Nolan Gorman – Nolan Gorman has all the looks of being “A Dude.” Presently Gorman is being deployed as a strong-side platoon hitter, but he is making the most of it by posting pretty ludicrous production numbers: .394 wOBA/152 wRC+.The breakout looks to be mostly for real, but he does still have some whiff to his game that could cause periodic struggles.

Nolan Arenado – After a truly dreadful start to the season, Arenado got back to career norms in May. In the month he has slugged 7 homers, driven in 21 runs, and his monthly wOBA & wRC+ are about back to being in line with his career norms. He’s still got it.

Lars Nootbar – A breakout player in 2022, Nootbar was getting a lot of helium in the pre-season and through the World Baseball Classic. He followed that up with a poor start to the season and then an injury. Since returning to full time action, Nootbar seems to be getting back on track and appears to be locking himself in as an across the board quality ball player.


Miles Mikolas – Mikolas had a very good month of May. He tossed 38 innings across 6 starts, all of which were quality. After being a disaster in April, Mikolas got back closer to what he is expected to do and then some. His May line featured a 1.98 ERA/0.95 WHIP/28 K/6 BB.

Ryan Helsley – The theme with most of the Cardinals has been “after a poor April.” That continues here with the fireballing reliever. Helsley tossed 13 innings across 11 appearances in May. He racked up 3 saves, 3 wins, & 1 hold. Helsley had a lousy April as his wildness led to some bad outings. The wildness didn’t really change at all, still around 11.3% BB rate, but his results were significantly better. He is a premium back-end of the bullpen arm, but with his command issues things can get weird at any time.

Matthew Liberatore – Liberatore got the call after a super successful AAA run. It seems like the kid will get a chance to stick with the big club, but the Birds have already used him (disastrously) out of the bullpen once, so his role is kind of TBD. He did make two starts however and has looked solid enough, but unspectacular. Notably his fastball velocity has jumped about 1.5 ticks from its average in 2022. He now sits around 95.2 and that kind of increase should open up higher levels of achievement for a guy like LIberatore. 

Minor League Check In

Ivan Herrera – WIth the Cardinals bizarre decision to relegate Willson Contreras to DH (maybe?) the Cards may have to clear the deck for Herrera to take over the catcher position. In May Herrera walked more than he struck out posting an 18.2/16.9 BB/K and produced at a prolific rate with a .488 wOBA & a 184 wRC+. He had a brief taste of the majors in 2022, but he disappointed overall. At just 23 years old he is certainly a candidate to be the next long-term catching fixture.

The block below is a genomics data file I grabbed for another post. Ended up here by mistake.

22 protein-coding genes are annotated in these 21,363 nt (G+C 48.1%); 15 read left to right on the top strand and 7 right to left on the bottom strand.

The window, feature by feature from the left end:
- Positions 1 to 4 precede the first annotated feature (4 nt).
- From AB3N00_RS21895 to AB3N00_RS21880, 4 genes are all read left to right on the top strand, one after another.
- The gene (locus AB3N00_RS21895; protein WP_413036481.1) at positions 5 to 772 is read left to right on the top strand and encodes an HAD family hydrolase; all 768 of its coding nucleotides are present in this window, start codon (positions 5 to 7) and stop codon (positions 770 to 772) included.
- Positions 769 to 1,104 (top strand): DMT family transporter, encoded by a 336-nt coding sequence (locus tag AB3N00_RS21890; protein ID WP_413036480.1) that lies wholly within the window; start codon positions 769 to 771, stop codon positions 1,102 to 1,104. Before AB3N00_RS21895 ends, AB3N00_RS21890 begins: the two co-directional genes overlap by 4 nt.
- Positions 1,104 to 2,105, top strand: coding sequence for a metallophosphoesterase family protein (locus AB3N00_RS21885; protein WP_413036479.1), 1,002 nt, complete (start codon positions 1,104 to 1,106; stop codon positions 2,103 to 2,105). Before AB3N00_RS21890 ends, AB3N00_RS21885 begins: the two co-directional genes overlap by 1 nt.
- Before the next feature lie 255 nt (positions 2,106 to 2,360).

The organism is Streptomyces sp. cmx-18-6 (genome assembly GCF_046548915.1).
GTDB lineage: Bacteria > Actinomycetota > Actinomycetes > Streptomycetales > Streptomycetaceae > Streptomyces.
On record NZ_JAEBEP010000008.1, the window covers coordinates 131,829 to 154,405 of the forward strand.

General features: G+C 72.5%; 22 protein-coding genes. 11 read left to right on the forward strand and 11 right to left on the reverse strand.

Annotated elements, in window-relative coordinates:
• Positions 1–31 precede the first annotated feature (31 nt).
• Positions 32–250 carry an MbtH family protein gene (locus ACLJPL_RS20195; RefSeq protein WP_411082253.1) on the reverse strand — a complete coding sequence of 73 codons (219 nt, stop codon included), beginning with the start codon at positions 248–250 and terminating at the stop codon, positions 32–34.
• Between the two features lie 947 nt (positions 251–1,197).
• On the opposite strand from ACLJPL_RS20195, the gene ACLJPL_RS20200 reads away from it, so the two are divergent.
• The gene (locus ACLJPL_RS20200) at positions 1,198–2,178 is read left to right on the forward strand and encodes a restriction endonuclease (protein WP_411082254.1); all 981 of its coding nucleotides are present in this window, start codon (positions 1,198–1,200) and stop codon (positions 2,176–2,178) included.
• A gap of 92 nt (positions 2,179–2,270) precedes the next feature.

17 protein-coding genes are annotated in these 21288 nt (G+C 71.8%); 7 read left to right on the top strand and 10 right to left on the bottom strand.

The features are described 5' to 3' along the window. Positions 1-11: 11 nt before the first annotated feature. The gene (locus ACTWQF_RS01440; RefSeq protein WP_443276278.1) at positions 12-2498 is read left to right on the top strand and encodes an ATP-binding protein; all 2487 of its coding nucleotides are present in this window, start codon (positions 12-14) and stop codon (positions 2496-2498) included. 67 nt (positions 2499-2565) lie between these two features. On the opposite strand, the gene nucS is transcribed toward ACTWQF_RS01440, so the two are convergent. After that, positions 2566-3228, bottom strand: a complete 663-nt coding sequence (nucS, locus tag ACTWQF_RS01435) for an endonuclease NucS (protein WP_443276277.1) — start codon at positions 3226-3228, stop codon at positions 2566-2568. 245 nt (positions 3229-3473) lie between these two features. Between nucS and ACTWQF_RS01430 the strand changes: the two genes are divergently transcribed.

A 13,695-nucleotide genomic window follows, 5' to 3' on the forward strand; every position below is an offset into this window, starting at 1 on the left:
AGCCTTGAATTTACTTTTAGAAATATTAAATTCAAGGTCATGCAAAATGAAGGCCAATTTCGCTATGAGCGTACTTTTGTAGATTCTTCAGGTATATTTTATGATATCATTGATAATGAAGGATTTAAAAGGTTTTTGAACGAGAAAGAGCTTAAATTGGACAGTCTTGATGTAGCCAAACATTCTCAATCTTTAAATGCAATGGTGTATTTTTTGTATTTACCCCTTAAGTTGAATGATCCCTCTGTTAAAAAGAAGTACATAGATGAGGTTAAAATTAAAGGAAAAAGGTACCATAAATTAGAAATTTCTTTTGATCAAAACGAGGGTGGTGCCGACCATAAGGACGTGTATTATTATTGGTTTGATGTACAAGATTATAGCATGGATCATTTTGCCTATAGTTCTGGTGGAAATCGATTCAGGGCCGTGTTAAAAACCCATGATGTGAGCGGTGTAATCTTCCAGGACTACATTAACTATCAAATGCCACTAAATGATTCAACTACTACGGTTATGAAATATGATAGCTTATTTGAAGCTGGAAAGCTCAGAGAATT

Michael McGreevy – Performing well at AAA McGreevy seems poised to get a shot at the majors in 2023. He is pretty young for the level, so seeing him have success is great. His ultimate upside at the major league level is TBD. Does not look particularly exciting, but he is quite young.

Jordan Walker – Well, that could have gone better. The MLB debut was not THAT bad, truth be told. He could have been given a longer leash, but he simply wasn’t. Upon his demotion Walker has struggled. Not horrifically, but he certainly hasn’t been knocking the door back down. Is he still an “elite” prospect, I’d say yes. But as we all know, not all prospects hit the ground running. Walker will be back and I believe in the skill set long term.

Cincinnati Reds

While the Reds spent most of April & May in last place, they are definitely outperforming their expectations early on by virtue of a rather tumultuous divisional landscape. A good deal of their performance is owed to a handful of solid contributions from the offense that many expected little from. Some of this can be chalked up to playing in the second best park for offensive production, to be sure. But you have to give them some credit, through two months the team has shown some promise for the Reds faithful. As you can see the month of May has been a bit rough for starting pitching, but the bullpen is flashing good returns:

May fWAR Ranking:

Pitching – 2.1 fWar (22/30)

SP – 1.0 fWAR (26/30)

RP – 1.1 fWAR (11/30)

Hitting – 3.2 fWAR (18/30)

Cincinnati also has the benefit of some very exciting young players that are performing like gangbusters at AAA, the first of whom has arrived already in middle infielders, Matt McLain. Many expect his AAA  bashbrothers, Christian Encarnacion-Strand & mega-talent Elly De la Cruz to join soon. While it is important to realize that there will be an adjustment period for youngsters when making the leap, these kids all look like Major League players with Elly DLC looking like a singularly gifted talent. 

Let’s jump in to a few individual players and see what has been happening in May


Matt McLain – The former UCLA Bruin decimated AAA and in his 14 game MLB debut, he is carrying this success over. McLain had made huge strides in 2023 to improve his approach & this change was evident in AAA & so far it has stuck in the majors where he is running below MLB average whiff & chase rates. While he will see regression due in large part to a very high BABIP, the league will also adjust to him now that there is more of a book on him. But there is no denying the results so far & they are mostly backed up with good enough underlying numbers (.268 xBA & .328 xwOBA).